“Reckless” claims of legal professional privilege (LPP) that hinder investigations are the target of a final protocol on the matter published by the ATO this week.
The ATO said legal professional privilege claims over non-privileged documents had led to extended disputes about information gathering instead of focusing on the issues.
ATO Deputy Commissioner Rebecca Saint said the protocol had been developed to address ATO concerns that LPP claims were being inappropriately asserted, either deliberately or through taking shortcuts, with the result that key materials, facts, and evidence were inappropriately withheld from the ATO.
“Reckless LPP claims over non-privileged documents unduly hinder ATO investigations and lead to extended disputes about information gathering, instead of focusing on the resolution of the substantive issue,” she said.
“These issues have largely arisen in relation to privilege claims made by large businesses that have received a formal notice as part of a dispute or audit activity.
“The ATO can compel the production of information and documents as part of our investigations. However, we cannot compel the production of information or documents where the underlying communication is privileged.
“The courts have supported the ATO’s view that we can request details of LPP claims. Whilst we respect and accept appropriate claims, we require sufficient information to be able to decide whether to accept, review, or challenge a claim of LPP.”
The protocol was relevant to taxpayers claiming LPP when responding to formal notices and covered claims by both legal and non-legal practitioners regardless of the firm or business structure.
It clarified that the ATO could not and would not simply accept blanket claims for privilege or claims without sufficient underlying contextual information.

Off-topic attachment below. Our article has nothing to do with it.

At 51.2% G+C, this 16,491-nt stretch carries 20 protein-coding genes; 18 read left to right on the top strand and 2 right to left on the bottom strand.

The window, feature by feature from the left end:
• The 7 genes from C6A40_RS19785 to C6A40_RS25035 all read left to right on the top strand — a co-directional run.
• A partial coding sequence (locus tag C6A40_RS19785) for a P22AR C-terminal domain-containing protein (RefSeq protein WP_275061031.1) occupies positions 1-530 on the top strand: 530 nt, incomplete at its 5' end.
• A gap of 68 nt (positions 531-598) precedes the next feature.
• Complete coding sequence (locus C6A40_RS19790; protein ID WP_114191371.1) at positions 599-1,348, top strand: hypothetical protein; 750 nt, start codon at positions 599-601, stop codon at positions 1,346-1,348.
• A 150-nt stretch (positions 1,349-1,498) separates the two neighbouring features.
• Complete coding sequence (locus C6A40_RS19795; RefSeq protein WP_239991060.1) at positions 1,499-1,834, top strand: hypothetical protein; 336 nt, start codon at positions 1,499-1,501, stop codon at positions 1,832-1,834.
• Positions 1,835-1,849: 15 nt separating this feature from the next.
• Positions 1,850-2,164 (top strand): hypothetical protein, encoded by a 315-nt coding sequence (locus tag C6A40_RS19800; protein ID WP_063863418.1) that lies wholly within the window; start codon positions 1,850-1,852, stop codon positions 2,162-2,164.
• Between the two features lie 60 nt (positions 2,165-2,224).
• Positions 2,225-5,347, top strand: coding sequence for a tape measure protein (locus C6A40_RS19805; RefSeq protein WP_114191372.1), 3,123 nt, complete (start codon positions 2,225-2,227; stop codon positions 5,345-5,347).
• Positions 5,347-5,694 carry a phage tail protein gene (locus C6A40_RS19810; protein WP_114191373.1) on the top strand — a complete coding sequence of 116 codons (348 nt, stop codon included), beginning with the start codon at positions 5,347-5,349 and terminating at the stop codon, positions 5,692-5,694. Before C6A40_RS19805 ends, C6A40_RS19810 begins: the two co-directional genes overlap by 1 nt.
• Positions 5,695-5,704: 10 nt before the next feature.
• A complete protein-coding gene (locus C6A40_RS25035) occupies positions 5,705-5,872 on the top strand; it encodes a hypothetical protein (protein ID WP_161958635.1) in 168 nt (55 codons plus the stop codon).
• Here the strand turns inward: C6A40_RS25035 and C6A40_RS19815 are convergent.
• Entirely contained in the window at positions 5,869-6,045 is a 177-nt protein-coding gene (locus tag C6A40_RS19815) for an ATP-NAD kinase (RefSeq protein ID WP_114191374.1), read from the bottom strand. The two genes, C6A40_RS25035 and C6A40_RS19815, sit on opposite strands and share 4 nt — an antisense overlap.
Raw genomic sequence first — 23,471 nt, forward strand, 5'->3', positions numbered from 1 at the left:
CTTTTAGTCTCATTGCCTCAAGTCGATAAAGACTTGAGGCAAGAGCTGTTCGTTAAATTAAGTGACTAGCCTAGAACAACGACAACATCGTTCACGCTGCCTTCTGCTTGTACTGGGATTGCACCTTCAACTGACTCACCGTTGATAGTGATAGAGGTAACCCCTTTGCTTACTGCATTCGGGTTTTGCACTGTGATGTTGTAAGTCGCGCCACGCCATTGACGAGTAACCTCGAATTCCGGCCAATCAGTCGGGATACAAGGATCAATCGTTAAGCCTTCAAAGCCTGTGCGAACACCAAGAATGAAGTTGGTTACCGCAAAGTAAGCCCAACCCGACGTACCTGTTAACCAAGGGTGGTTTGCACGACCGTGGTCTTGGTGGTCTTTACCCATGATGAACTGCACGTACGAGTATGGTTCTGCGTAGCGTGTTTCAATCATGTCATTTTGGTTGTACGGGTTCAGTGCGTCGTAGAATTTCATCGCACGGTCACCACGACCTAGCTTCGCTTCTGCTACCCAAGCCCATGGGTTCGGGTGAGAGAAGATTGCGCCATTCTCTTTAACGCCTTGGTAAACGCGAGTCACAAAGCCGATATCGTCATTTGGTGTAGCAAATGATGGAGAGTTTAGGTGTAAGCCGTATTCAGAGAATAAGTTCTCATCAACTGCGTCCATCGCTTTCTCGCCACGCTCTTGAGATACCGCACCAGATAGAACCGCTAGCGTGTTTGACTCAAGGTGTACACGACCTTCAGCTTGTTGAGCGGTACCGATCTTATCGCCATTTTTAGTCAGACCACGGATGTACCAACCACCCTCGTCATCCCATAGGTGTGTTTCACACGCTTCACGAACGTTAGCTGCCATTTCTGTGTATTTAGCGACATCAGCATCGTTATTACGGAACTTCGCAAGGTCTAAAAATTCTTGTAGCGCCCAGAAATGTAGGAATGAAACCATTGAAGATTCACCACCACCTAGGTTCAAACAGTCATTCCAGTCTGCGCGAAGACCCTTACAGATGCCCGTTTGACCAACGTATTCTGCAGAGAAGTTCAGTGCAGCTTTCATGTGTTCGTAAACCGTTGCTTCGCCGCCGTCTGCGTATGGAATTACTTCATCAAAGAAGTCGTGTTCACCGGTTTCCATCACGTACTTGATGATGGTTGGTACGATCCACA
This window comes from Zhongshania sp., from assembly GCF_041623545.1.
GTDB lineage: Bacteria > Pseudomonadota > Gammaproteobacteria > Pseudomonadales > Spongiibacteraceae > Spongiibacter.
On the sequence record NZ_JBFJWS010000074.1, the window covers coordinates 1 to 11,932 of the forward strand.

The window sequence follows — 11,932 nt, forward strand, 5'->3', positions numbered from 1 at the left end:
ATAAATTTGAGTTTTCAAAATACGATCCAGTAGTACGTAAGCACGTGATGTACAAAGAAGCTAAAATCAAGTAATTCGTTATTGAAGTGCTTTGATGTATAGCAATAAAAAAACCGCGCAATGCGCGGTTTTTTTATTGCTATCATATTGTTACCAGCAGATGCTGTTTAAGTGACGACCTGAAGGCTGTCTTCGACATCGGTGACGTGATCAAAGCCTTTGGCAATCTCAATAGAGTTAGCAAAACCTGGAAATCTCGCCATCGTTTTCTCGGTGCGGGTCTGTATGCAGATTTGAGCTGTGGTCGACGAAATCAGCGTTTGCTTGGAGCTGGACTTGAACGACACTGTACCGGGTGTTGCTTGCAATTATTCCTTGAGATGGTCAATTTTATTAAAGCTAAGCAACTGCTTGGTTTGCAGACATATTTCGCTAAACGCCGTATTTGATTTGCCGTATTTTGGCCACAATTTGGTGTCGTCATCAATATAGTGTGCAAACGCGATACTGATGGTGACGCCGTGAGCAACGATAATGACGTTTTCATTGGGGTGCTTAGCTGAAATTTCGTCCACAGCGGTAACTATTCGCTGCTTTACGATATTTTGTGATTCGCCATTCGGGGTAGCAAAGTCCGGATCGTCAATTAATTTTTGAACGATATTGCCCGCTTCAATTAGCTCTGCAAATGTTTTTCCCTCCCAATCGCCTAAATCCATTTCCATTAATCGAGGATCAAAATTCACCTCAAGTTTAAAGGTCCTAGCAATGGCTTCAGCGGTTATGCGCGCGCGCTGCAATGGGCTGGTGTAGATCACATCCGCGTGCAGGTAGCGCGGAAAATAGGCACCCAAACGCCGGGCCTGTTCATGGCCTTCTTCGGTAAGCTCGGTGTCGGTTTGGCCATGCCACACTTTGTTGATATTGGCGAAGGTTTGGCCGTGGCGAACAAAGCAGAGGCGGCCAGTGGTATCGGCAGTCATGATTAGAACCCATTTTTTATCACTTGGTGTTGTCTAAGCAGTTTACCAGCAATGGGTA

“This protocol will support the right of taxpayers to keep their legal advice confidential while at the same time giving taxpayers a robust framework to enable the ATO to have confidence that all other relevant documents have been provided,” Ms Saint said.
Following the publication of a draft protocol last September, the ATO consulted with government agencies, the Big Four accounting firms and professional bodies including the Law Council of Australia.
The Law Council welcomed the protocol but said more work was needed to ensure that privileged material continued to be protected.
“Whilst the protocol correctly acknowledges that LPP is a fundamental common law right and the court is the ultimate decision maker in respect of LPP claims, we must ensure LPP is always respected and not put at risk,” Law Council of Australia president Tass Liveris said.
The Law Council raised concerns in its submission about instances where the ATO appeared to be requesting information about the subject matter of advice, including information such as subject lines.
In the protocol, the ATO recommends the provision of particulars including “a title or subject line of the communication, except to the extent that disclosure of the title or subject line would also disclose the content of legal advice”.
The ATO will publish a detailed compendium of key feedback on the draft.